A Druid’s Handbook to the Spiritual Power of Plants by Jon G. Hughes
‘A Druid’s Handbook to the Spiritual Power of Plants: Spagyrics in Magical and Sexual Rituals’, by Jon G. Hughes, was published earlier this year by Destiny Books, a division of Inner Traditions International. It was originally published under the title, ‘Celtic Plant Magic: A Workbook for Alchemical Sex Rituals’, in 2003 by the same publisher.
A Druid’s Handbook to the Spiritual Power of Plants is ostensibly an exploration of the nature-based magical practices in alchemy and Druidry, with example ‘Druid sex magic rituals’ that plant complexes and incenses are used as part of. The book is split into three parts. The first is a comparative study on the alchemical plant workings: the ‘spagyrics’ process. Spagyrics means to divide and bond again, which is a principle shared with the Druids when they carry out plant magic for the purpose of making mendicants. The second part is a textbook on how to identify, harvest, and make plant complexes according to Druidic lore, and the final section runs through rituals, in this case sex rituals, where plant complexes are utilised.
The book was written as part of Hughes’s seven yearly time of reflection, which is a customary part of his particular Welsh Druidic tradition, which he has been following for 20 years. During his reflection he intended to learn about other magical lineages that use plants in their workings, and this is how he came to study alchemical spagyrics, with the intention of furthering the knowledge base and practices of the Druids.
‘Throughout its existence, one of the most durable and invaluable aspects of the Druidic traditions has been its ability to adapt to the needs of the people it serves. If we add to this its willingness to accept and assimilate new ideas without abandoning its essential traditions or its vast store of knowledge, we can begin to understand why this arcane tradition has survived unscathed for so many years.’ (Hughes 2014, 9)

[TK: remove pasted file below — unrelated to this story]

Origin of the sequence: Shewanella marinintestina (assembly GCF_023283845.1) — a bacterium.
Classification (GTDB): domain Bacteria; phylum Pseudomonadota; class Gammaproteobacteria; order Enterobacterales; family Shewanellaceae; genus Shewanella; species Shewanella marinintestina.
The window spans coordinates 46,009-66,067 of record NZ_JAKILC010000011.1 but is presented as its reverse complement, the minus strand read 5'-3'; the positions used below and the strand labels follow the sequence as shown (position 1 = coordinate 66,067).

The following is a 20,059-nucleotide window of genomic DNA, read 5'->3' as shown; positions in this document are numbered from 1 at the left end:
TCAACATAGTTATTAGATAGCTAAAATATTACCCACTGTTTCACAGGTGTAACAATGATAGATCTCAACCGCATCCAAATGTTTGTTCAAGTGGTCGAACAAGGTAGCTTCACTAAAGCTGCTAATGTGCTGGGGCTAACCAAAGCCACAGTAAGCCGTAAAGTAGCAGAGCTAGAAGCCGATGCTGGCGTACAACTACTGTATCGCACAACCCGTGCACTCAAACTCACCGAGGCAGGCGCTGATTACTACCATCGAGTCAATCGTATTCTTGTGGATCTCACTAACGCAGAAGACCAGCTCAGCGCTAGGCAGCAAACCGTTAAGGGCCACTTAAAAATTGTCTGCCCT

What aspects of the alchemical workings of the ‘Inner Circulation’ are adopted into his practice, if any, remains to be seen because Hughes doesn’t name them in the text. There is acknowledgement of the similarities and differences between spagyrics, part of the workings of the ‘Inner Circulation’, and the preparations of a Druid making plant medicants, which Hughes delves into with great detail throughout the core, handbook section, of the text. I can imagine this handbook to be a most helpful companion to someone aspiring to follow the Druid’s system to making herbal remedies, and this offers the impression that Hughes has written for an audience beginning their practice. To then delve into what aspects of alchemy could be incorporated into the Druid’s practice is really beyond the scope of the book.
The essay on alchemy is fascinating and leaves the reader considering the Druids as alchemists with a gentler approach to the substances they work with. Again, one receives the impression that Hughes has written this for a reader who is not well versed in this very large area, though, saying that, one feels satisfied that a learned reader would enjoy it too. What the initial essay does is plot the rise of alchemical science in three different areas of the world – Europe, the Middle East and the Far East – and illuminates the key principles; that of transformation and perfection and the strategies employed by alchemists to achieve this, namely, the workings of the ‘Outer Circulation’, which works with minerals and metals and the ‘Inner Circulation’ that works with plants. With both of these, the esoteric (inner elixir) and the exoteric (outer elixir) are handled.